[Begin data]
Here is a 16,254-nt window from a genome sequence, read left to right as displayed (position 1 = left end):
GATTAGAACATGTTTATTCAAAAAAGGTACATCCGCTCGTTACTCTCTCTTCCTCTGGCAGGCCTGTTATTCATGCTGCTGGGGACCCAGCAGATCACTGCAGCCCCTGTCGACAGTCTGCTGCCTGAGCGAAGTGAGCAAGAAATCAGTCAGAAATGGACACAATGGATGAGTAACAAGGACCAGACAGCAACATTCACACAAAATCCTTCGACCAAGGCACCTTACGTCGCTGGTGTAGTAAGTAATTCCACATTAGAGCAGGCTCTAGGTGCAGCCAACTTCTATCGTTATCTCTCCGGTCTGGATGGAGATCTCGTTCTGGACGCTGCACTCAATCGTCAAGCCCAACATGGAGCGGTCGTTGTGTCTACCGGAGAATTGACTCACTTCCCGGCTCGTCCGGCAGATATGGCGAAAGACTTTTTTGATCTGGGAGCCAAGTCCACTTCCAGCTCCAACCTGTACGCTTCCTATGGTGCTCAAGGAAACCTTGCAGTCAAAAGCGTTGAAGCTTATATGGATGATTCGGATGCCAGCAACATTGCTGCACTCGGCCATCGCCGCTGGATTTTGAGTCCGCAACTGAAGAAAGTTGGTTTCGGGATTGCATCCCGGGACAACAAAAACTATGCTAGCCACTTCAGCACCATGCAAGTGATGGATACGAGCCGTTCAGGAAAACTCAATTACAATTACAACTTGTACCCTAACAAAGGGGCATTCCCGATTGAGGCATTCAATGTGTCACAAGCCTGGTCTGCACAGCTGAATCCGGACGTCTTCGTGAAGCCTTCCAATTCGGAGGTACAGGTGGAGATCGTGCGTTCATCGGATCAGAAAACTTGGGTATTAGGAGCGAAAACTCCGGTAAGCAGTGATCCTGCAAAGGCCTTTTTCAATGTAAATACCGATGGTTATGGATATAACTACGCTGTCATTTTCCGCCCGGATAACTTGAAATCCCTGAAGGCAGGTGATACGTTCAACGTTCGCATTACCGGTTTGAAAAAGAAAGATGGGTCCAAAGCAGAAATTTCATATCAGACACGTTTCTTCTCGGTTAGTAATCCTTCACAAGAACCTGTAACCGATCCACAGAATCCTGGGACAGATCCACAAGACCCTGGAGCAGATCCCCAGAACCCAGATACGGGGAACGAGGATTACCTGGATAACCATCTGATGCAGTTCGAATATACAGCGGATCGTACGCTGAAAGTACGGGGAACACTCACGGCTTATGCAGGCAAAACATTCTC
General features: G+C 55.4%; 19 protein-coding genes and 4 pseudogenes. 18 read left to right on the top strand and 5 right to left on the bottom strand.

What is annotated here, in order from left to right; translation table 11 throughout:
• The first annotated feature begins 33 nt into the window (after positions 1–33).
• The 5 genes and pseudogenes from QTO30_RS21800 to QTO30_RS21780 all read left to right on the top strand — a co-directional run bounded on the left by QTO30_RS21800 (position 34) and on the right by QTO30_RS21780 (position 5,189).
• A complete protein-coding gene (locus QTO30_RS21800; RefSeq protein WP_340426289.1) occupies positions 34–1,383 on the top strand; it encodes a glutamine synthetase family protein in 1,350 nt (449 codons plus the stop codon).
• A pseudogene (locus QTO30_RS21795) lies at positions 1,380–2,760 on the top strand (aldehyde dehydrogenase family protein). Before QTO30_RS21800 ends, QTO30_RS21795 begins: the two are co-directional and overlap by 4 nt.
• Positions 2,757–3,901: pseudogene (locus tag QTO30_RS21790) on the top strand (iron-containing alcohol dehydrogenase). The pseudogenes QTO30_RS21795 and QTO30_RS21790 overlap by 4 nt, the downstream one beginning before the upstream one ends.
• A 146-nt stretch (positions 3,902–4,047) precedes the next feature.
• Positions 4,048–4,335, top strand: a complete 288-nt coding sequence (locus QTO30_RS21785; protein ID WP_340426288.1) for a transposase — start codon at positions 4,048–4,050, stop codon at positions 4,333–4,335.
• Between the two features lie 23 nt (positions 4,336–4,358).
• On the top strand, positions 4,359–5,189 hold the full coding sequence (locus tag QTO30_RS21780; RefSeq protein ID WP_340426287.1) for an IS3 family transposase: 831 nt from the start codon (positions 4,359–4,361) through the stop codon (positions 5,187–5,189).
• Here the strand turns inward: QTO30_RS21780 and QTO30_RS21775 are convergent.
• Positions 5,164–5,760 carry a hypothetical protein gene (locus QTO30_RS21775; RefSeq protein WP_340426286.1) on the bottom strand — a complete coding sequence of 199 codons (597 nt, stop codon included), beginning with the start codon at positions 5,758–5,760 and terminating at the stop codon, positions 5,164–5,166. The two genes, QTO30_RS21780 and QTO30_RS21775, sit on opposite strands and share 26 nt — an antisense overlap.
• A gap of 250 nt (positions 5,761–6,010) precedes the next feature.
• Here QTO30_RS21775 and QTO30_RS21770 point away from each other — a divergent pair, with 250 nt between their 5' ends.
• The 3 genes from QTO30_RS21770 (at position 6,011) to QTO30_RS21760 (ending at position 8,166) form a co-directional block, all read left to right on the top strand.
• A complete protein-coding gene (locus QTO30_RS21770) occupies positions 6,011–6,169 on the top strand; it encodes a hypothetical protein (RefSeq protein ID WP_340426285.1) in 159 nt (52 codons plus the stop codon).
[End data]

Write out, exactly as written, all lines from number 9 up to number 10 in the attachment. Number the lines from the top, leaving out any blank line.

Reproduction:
• Positions 2,757–3,901: pseudogene (locus tag QTO30_RS21790) on the top strand (iron-containing alcohol dehydrogenase). The pseudogenes QTO30_RS21795 and QTO30_RS21790 overlap by 4 nt, the downstream one beginning before the upstream one ends.
• A 146-nt stretch (positions 3,902–4,047) precedes the next feature.